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Congresswoman Ann McLane Kuster

Representing the 2nd District of New Hampshire

After Securing Significant Increase in Opioid Response Funding & Set-Aside For Hardest Hit States, NH Delegation Makes Recommendations to Trump Administration to Make Sure New Hampshire Gets its Fair Share

Mar 27, 2018
Press Release

**Shaheen, Hassan, Shea Porter & Kuster call for set-aside fund to go towards a “short and targeted list” of hardest hit states and establishment of a $10 million minimum for states on this list**

**Shaheen and Hassan, members of the Common Sense Caucus, helped negotiate the additional $3.3 billion and agreement to help the hardest hit states get their fair share**

(Washington, DC)— U.S. Senator Jeanne Shaheen (D-NH) led a New Hampshire delegation letter with U.S. Senator Maggie Hassan (D-NH) and Congresswomen Carol Shea-Porter (NH-01) and Annie Kuster (NH-02) to the Health and Human Services (HHS) Department and the Substance Abuse and Mental Health Services Administration (SAMHSA), calling on the Trump administration to make sure New Hampshire gets its fair share of new opioid funding that the delegation was instrumental in securing. The omnibus government funding bill signed into law on Friday, provides an increase of $3.3 billion in opioid funding, of which $142 million is set aside for states with the highest mortality rates from overdoses. The Senators and Congresswomen are requesting that the Trump administration implement specific policies that ensures this set-aside fund prioritizes funding for states like New Hampshire.

“We write today as a united delegation to stress the importance of prioritizing funding for states like New Hampshire that have been hit the hardest by the opioid epidemic and to ask that you work with us to ensure that New Hampshire receives a large enough proportion of federal funding to address its needs,” wrote the delegation.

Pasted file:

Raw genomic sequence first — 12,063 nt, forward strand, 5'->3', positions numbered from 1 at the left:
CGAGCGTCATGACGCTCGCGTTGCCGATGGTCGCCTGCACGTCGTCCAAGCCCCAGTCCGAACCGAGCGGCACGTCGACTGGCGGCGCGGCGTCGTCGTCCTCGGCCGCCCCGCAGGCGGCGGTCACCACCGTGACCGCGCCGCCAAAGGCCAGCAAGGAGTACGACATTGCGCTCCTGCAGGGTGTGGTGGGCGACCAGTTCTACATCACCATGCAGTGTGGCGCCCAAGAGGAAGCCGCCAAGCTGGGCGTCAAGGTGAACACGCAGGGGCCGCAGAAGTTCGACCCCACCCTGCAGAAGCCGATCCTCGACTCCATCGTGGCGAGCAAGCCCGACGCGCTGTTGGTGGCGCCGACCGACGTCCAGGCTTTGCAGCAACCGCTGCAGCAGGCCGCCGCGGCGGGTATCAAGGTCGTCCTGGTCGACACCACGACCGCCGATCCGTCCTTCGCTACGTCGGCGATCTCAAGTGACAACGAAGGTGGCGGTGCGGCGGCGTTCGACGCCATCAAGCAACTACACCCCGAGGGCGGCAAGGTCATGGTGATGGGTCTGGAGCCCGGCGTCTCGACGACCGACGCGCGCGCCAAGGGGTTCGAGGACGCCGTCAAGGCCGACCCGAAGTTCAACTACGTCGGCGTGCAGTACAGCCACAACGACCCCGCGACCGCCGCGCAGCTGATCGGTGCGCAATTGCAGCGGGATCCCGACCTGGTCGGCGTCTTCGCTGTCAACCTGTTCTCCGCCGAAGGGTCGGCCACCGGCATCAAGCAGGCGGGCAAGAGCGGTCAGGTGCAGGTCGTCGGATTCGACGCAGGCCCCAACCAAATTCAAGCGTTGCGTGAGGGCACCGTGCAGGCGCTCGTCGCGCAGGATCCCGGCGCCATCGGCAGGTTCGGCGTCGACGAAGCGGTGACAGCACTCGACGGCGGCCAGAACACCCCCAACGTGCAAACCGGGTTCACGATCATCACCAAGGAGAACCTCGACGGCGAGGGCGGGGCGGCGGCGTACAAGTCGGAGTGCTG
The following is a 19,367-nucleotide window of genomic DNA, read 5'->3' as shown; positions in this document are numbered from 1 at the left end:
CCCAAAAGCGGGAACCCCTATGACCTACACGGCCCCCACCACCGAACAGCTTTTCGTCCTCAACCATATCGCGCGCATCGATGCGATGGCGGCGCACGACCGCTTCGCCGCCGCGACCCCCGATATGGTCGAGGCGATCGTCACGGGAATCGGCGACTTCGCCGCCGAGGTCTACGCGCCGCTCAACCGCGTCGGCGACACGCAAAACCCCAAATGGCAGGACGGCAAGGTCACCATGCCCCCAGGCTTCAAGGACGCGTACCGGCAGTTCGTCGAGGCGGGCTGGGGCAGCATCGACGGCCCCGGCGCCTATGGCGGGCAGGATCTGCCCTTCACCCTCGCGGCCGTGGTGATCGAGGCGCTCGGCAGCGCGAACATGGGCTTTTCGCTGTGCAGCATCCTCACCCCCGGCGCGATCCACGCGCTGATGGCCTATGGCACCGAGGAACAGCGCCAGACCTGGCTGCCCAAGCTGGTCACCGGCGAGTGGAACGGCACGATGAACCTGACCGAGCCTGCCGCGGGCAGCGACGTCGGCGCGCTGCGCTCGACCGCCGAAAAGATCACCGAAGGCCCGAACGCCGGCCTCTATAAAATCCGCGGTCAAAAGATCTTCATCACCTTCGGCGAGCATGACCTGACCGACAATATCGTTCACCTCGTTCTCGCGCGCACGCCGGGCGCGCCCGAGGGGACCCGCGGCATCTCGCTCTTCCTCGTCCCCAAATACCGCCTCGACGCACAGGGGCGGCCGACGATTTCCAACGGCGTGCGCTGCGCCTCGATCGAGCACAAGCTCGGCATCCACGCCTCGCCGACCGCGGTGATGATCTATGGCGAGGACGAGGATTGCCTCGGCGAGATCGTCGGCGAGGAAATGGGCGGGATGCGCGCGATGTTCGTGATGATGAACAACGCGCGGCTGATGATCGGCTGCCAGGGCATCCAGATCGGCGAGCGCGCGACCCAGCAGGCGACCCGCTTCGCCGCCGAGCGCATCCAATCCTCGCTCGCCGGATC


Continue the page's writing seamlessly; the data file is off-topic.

The letter continues, referencing President Trump’s recent visit to New Hampshire, “As the President also noted in his remarks, defeating this epidemic is going to require an all-hands on deck response from our state, local and federal agencies. In order to turn the tide of this epidemic, especially in one of the hardest-hit states, we need sustained resources to support our first responders, doctors, treatment providers and law enforcement officials … We look forward to working with you on this important issue, because, as the President said in his speech in New Hampshire, ‘failure is not an option. Addiction is not our future. We will liberate our country from this crisis.’”

To this end, the delegation recommends three specific policies for the administration to adopt for allocation of the $142 million set-aside for hardest hit states:

1.Ensure that the list of states eligible for the set-aside enhancement grant is short and targeted, in order to maximize funding effectiveness for states that need it most.

2.Establish a $10 million minimum for grants from the set-aside enhancement funds.